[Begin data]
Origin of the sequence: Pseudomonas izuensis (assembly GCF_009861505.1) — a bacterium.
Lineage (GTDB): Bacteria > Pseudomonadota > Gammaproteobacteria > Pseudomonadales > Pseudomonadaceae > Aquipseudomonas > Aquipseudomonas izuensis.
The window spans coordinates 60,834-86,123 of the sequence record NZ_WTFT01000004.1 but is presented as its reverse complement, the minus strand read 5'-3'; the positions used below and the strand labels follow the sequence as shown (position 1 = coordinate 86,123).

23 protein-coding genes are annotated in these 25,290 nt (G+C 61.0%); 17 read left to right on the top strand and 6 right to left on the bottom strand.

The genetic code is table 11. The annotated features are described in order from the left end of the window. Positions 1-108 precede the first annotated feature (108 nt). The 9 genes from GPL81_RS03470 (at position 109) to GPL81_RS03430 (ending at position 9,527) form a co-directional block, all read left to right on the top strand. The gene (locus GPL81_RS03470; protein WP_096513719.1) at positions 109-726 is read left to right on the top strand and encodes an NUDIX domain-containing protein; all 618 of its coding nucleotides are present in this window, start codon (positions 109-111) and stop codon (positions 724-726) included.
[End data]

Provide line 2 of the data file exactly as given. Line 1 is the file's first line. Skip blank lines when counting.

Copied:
Lineage (GTDB): Bacteria > Pseudomonadota > Gammaproteobacteria > Pseudomonadales > Pseudomonadaceae > Aquipseudomonas > Aquipseudomonas izuensis.